• rise in anti-clericalism

    • struggle for ministerial authority.


Western tensions

Western Tensions

  • Western settlement

    • large number of non-English Europeans settling

  • Large land grants on western border

    • ex. July 1749 VA grants over 1,000,000 acres in one day!

  • Land grants at risk with increased tensions with France

    • main recipients of western lands are powerful politicians.


Non english settlements by 1760

Non-English Settlements by 1760


Ohio company

Ohio Company

  • Gains 200,000 acres + 300,000 if build a fort and settle 100 families w/in 7 years

    • members: Thomas Lee (president of Council at 1747 founding), George Washington, Richard Henry Lee, George Mason, Governor Dunwiddie

    • grant is strategically important (see map)

      • fighting with French, Indians & PA over land

    • establish fort at Cumberland, MD

  • French build three forts and trade with Indians.


Seven year s war

Seven Year’s War

  • 1753 Gov. Dinwiddie sends delegate to French

    • 21 year old George Washington

    • 1754 GW publishes diary of trip - beginnings of fame

  • sends troops to build fort

    • French drive off - finish building Fort Dusquense

  • GW sent with troops to support fort detachment

    • 28 May 1754 battle at Great Meadows

    • Fort Necessity and an “interesting” surrender note.


Gw s march to infamy

GW’s March to infamy


Seven year s war1

Seven Year’s War

  • England sends Braddock to retake Fort Duquense

    • 2 regiments British regulars

    • disdainful of Indian support

    • 9 July 1755 defeat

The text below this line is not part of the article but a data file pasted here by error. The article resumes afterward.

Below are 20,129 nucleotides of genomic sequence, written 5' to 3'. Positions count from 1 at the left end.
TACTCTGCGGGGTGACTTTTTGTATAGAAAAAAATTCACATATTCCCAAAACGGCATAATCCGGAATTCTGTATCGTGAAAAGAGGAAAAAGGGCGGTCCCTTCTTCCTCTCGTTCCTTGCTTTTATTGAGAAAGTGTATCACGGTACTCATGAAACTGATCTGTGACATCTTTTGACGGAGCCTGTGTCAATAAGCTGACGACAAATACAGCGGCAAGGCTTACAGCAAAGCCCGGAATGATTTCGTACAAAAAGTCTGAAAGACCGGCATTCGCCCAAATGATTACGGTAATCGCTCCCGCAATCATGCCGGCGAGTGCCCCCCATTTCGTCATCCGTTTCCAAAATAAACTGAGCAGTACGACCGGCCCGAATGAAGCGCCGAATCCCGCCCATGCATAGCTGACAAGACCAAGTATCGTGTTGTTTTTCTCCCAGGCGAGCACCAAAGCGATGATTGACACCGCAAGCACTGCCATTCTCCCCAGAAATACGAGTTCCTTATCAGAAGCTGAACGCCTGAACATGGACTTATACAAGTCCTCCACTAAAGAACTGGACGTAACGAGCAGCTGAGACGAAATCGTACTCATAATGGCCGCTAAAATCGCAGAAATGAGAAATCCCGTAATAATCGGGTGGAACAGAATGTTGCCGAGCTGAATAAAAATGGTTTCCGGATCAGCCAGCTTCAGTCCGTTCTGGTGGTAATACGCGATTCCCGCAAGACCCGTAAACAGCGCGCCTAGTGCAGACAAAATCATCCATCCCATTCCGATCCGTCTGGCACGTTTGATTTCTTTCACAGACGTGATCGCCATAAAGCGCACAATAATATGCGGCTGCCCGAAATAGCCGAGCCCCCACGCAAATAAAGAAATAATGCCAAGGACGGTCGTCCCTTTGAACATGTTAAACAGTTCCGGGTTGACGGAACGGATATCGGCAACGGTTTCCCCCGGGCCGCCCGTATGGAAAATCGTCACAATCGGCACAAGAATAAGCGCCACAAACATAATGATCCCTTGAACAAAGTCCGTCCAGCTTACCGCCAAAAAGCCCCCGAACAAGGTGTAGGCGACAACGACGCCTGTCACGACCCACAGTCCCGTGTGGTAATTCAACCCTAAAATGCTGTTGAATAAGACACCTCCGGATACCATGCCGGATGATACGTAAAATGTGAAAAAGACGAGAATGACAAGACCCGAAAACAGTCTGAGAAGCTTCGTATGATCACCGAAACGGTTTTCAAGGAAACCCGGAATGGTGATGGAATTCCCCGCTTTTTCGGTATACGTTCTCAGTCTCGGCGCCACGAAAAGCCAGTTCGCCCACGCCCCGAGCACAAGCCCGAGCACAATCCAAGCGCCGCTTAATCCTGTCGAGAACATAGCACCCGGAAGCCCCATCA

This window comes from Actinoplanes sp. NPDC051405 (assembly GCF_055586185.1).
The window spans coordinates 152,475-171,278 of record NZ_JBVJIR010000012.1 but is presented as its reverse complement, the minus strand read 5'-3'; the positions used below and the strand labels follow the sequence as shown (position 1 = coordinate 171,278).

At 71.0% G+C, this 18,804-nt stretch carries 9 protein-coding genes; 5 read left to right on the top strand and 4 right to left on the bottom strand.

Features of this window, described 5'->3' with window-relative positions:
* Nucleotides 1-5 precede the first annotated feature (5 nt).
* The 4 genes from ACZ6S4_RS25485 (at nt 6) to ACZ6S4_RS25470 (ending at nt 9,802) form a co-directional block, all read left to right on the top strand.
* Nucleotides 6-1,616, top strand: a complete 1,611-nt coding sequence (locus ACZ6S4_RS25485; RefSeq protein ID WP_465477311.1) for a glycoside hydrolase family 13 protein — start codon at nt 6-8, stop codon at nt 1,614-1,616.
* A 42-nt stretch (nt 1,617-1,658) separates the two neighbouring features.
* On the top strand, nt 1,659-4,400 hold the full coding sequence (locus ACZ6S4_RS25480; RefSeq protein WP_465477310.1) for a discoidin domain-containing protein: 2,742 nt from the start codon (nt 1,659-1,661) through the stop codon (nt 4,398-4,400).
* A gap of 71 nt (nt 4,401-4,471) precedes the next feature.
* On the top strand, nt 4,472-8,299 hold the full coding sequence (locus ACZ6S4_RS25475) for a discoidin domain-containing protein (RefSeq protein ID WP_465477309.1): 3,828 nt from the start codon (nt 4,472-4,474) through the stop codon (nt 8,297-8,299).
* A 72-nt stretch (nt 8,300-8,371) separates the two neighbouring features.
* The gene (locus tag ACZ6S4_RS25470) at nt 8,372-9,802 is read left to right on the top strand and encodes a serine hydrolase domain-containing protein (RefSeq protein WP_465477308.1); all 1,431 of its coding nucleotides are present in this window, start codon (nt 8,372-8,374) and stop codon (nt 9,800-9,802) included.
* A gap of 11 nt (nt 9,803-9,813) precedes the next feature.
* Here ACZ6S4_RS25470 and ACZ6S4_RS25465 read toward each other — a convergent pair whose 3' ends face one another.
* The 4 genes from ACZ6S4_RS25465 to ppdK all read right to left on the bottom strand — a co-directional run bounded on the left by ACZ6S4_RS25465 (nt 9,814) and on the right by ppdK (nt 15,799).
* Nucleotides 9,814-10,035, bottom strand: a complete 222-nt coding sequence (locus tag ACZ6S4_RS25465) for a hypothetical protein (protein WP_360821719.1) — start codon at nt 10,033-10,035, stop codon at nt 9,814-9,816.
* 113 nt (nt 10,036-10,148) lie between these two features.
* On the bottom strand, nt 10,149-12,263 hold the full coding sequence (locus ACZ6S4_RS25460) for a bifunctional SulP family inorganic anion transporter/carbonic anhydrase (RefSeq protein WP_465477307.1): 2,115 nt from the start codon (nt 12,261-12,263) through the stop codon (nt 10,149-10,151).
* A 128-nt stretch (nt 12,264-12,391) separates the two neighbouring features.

• Washington gains experience leading a defeated army in retreat.


Larger picture of the seven year s war

Larger picture of the Seven Year’s War

Focusing on Virginia


Seven year s war2

Seven Year’s War

  • Virginian support

    • 15 Aug 1755 VA raises a regiment

      • commanded by provincial colonel George Washington

      • primarily for defense against Indian attacks on frontiers

      • difficulty with militia for offensive maneuvers

      • border areas under most assault

        • Holston & New River regions

        • 1755 Winchester threatened

    • 1757 GW has 400 men

      • responsible for defense of 350 mile long border

      • series of dispersed forts.


Seven year s war3

Seven Year’s War

  • Larger picture

    • Gen. John Forbes captures Ft. Duquense 24 Nov 1758

      • not a shot fired

    • Victory on Plains of Abraham

      • ends French threat to Virginia

    • Virginians lose concern with war

      • ex. GW resigns and turns surveyor

    • 1759 Cherokee attack on Carolinas

    • War continues until 1763.

GW survey for Edward Hogan LOC


Results of the seven year s war

Results of the Seven Year’s War


Analyzing the war

Analyzing the War

“The signing of a Definitive Treaty seems to be the only piece of News w’ch prevails here at present, and diffuses general Joy.”

- George Washington May 1763 Williamsburg


Analyzing the war1

Analyzing the War

  • Pulls VA and England closer together but antagonizes both

    • VA raises £120,00

      • 2nd of all colonies (MA), 5th per capita

    • War not have widespread support

      • recruitment riots in Fredricksburg & Petersburg

        “You may with equal success attempt to raise the dead to life again as the force of this country.”

        - George Washington 1754.


Analyzing the war2

Analyzing the War

  • England displeased

    • apparent wealth raises expectations of contributions

    • anger at continuing illicit trade w/ French West Indes

      • fuels existing belief that more control necessary for colonies

  • Looming problems in VA

    • lingering economic crisis & loss of credit

    • dislike being sneered at by English

    • felt England unjustly demanded more - VA felt very generous.


Conclusion

Conclusion

  • England is changing from a Kingdom with colonies to an Empire

  • Virginia’s focus on military affairs hides it growing splits

    • Great Awakening & Baptists

    • Challenges to power of patriarchs

    • Fractures in unity of political leaders - shift away from tidewater

    • Problems from slavery.